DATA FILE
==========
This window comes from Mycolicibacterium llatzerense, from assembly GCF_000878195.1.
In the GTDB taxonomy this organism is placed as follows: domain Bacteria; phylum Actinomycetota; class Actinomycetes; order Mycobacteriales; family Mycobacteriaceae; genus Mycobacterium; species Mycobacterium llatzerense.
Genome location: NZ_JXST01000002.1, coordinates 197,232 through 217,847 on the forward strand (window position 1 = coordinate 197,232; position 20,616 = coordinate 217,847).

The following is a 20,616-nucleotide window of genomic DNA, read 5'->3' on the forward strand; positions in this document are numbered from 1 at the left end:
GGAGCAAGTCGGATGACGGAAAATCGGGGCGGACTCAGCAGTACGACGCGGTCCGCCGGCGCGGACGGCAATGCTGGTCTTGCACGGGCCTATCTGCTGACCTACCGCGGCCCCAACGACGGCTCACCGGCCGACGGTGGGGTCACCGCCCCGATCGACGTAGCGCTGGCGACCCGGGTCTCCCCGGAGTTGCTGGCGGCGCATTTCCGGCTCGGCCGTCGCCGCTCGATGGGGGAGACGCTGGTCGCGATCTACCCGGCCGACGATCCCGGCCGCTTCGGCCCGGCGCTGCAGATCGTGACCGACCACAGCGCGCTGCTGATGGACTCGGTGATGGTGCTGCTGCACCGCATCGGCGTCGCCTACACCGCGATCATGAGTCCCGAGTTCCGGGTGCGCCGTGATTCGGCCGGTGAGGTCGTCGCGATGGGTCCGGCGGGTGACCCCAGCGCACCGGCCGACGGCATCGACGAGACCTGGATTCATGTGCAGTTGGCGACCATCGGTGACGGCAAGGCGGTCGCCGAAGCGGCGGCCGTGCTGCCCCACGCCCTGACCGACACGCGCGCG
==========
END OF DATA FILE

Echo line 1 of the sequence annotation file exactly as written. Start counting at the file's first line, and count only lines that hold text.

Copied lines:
This window comes from Mycolicibacterium llatzerense, from assembly GCF_000878195.1.